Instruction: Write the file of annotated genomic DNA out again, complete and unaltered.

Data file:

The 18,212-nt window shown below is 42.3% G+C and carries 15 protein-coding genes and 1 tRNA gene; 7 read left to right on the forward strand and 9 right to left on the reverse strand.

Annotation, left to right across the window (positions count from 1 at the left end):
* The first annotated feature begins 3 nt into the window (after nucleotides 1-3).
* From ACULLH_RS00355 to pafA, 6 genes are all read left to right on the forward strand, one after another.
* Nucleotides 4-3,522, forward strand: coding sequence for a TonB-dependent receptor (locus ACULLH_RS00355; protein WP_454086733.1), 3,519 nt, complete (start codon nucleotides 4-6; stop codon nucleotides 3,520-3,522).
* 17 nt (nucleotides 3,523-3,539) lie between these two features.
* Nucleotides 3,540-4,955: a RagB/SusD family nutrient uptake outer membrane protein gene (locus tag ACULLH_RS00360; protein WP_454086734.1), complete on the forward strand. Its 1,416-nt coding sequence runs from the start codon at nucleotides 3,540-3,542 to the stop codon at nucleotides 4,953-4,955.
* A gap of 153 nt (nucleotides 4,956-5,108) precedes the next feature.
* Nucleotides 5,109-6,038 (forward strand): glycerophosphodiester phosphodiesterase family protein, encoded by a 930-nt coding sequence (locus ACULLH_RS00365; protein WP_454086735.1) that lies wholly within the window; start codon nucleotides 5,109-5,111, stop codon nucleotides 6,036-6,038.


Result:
The 18,212-nt window shown below is 42.3% G+C and carries 15 protein-coding genes and 1 tRNA gene; 7 read left to right on the forward strand and 9 right to left on the reverse strand.

Annotation, left to right across the window (positions count from 1 at the left end):
* The first annotated feature begins 3 nt into the window (after nucleotides 1-3).
* From ACULLH_RS00355 to pafA, 6 genes are all read left to right on the forward strand, one after another.
* Nucleotides 4-3,522, forward strand: coding sequence for a TonB-dependent receptor (locus ACULLH_RS00355; protein WP_454086733.1), 3,519 nt, complete (start codon nucleotides 4-6; stop codon nucleotides 3,520-3,522).
* 17 nt (nucleotides 3,523-3,539) lie between these two features.
* Nucleotides 3,540-4,955: a RagB/SusD family nutrient uptake outer membrane protein gene (locus tag ACULLH_RS00360; protein WP_454086734.1), complete on the forward strand. Its 1,416-nt coding sequence runs from the start codon at nucleotides 3,540-3,542 to the stop codon at nucleotides 4,953-4,955.
* A gap of 153 nt (nucleotides 4,956-5,108) precedes the next feature.
* Nucleotides 5,109-6,038 (forward strand): glycerophosphodiester phosphodiesterase family protein, encoded by a 930-nt coding sequence (locus ACULLH_RS00365; protein WP_454086735.1) that lies wholly within the window; start codon nucleotides 5,109-5,111, stop codon nucleotides 6,036-6,038.